Break Down the Fitness Barriers

When you think of cardiovascular exercise, you probably think of aerobic activities such as jogging and cycling, designed to help you improve your oxygen intake. But this month we are going totally anaerobic, with the aim of teaching your body to better expel the stuff you don’t want, namely lactic acid and carbon dioxide.

anaerobic exercise

When you exercise gently, your body utilises oxygen to burn energy. As you increase the intensity of your exercise — such as sprinting, rather than jogging — you stop working aerobically and start working anaerobically, where your body can’t take in enough oxygen to fuel your exertions and you burn out very quickly. Lactic acid builds up in your muscles, making them hurt, and your lungs start to blow off’ large amounts of carbon dioxide from your body, making your cardiovascular system work at its limit.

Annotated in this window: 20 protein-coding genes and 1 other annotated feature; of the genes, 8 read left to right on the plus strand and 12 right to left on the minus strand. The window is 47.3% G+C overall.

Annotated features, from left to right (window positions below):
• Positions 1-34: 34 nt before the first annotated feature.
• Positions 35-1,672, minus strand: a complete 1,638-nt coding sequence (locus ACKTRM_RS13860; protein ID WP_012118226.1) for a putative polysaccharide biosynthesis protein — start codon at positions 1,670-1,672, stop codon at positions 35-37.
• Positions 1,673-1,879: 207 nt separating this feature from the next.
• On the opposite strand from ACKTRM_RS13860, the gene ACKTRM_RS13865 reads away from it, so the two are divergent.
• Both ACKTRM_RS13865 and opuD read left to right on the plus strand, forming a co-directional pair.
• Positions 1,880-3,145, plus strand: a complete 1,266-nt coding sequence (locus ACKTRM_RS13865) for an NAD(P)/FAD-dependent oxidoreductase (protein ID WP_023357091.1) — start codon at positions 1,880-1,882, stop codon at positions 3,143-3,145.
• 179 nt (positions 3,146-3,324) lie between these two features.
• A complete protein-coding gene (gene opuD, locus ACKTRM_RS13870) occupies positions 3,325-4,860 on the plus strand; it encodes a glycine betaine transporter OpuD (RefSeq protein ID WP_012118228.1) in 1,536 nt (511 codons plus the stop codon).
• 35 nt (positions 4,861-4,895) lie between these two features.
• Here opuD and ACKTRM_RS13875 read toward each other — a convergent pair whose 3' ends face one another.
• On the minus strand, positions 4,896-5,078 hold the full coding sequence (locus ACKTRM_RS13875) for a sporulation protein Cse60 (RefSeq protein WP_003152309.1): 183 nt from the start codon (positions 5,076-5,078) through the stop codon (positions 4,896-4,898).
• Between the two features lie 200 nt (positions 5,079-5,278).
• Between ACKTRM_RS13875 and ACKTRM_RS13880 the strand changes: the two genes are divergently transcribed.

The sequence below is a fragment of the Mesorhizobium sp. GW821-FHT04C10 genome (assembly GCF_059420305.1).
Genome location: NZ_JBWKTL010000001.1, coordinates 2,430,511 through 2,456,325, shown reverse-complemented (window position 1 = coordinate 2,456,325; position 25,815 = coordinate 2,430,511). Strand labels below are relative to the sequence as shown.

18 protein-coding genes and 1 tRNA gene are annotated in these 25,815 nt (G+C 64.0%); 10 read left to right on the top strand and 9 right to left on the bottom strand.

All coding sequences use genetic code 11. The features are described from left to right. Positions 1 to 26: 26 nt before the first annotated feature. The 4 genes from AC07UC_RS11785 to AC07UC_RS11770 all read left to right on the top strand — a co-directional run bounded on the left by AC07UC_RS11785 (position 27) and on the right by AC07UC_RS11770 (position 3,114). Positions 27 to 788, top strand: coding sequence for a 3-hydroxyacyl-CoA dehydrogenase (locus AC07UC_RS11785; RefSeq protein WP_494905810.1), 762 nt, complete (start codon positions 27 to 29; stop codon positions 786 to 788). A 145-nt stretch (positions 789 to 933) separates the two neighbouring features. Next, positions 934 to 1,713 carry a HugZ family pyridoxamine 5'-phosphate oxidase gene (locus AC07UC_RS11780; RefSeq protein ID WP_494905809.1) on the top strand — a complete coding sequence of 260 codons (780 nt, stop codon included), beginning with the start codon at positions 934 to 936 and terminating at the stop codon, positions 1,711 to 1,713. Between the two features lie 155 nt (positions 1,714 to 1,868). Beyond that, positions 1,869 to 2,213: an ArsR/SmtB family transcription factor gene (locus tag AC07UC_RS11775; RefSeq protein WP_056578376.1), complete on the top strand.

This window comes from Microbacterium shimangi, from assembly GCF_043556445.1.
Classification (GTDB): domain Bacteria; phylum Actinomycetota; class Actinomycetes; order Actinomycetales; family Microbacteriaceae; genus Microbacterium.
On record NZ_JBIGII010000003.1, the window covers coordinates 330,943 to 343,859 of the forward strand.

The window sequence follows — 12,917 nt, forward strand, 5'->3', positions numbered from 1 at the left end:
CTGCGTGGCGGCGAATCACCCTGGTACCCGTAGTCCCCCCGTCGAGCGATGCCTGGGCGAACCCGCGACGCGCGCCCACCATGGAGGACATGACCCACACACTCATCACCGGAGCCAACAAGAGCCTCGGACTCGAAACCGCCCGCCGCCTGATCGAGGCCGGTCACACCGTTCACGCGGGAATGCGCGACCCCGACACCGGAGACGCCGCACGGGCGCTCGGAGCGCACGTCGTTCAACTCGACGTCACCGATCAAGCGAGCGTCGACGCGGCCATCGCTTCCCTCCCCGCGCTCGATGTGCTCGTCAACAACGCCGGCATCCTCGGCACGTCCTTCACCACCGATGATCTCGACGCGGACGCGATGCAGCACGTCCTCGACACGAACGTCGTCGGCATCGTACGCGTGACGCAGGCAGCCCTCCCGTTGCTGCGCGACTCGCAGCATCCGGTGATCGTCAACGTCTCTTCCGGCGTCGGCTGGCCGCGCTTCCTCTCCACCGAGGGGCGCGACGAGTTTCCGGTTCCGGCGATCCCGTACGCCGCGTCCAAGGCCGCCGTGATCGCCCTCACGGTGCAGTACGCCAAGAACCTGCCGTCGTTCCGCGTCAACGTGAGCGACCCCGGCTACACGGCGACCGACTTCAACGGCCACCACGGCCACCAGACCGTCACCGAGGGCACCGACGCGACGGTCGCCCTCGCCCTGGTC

By training anaerobically you push your heart, lungs and vascular system as hard as they can work, and you can teach your body to ‘buffer’ the effects of the lactic acid that is produced as a result. This means that, over time, you will be able to push your body harder for longer. However, anaerobic training is no walk in the park — it’s a series of short, very intense sprints. Try the following training sessions, and be prepared for a bit of pain if you want to see results.